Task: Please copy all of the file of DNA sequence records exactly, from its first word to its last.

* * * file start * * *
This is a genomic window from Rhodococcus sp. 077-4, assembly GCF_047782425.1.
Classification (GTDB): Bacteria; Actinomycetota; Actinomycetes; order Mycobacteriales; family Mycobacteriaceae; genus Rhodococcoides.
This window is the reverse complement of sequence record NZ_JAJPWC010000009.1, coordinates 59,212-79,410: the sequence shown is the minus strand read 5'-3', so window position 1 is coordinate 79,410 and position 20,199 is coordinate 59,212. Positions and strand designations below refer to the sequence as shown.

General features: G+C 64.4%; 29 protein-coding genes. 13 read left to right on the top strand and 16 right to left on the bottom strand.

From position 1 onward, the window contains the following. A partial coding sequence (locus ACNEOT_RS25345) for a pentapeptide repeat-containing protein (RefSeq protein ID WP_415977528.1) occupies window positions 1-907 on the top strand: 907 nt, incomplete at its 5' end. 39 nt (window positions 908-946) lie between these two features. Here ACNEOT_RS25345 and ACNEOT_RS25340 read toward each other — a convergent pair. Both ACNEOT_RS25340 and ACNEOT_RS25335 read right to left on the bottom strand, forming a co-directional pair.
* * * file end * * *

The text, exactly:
This is a genomic window from Rhodococcus sp. 077-4, assembly GCF_047782425.1.
Classification (GTDB): Bacteria; Actinomycetota; Actinomycetes; order Mycobacteriales; family Mycobacteriaceae; genus Rhodococcoides.
This window is the reverse complement of sequence record NZ_JAJPWC010000009.1, coordinates 59,212-79,410: the sequence shown is the minus strand read 5'-3', so window position 1 is coordinate 79,410 and position 20,199 is coordinate 59,212. Positions and strand designations below refer to the sequence as shown.

General features: G+C 64.4%; 29 protein-coding genes. 13 read left to right on the top strand and 16 right to left on the bottom strand.

From position 1 onward, the window contains the following. A partial coding sequence (locus ACNEOT_RS25345) for a pentapeptide repeat-containing protein (RefSeq protein ID WP_415977528.1) occupies window positions 1-907 on the top strand: 907 nt, incomplete at its 5' end. 39 nt (window positions 908-946) lie between these two features. Here ACNEOT_RS25345 and ACNEOT_RS25340 read toward each other — a convergent pair. Both ACNEOT_RS25340 and ACNEOT_RS25335 read right to left on the bottom strand, forming a co-directional pair.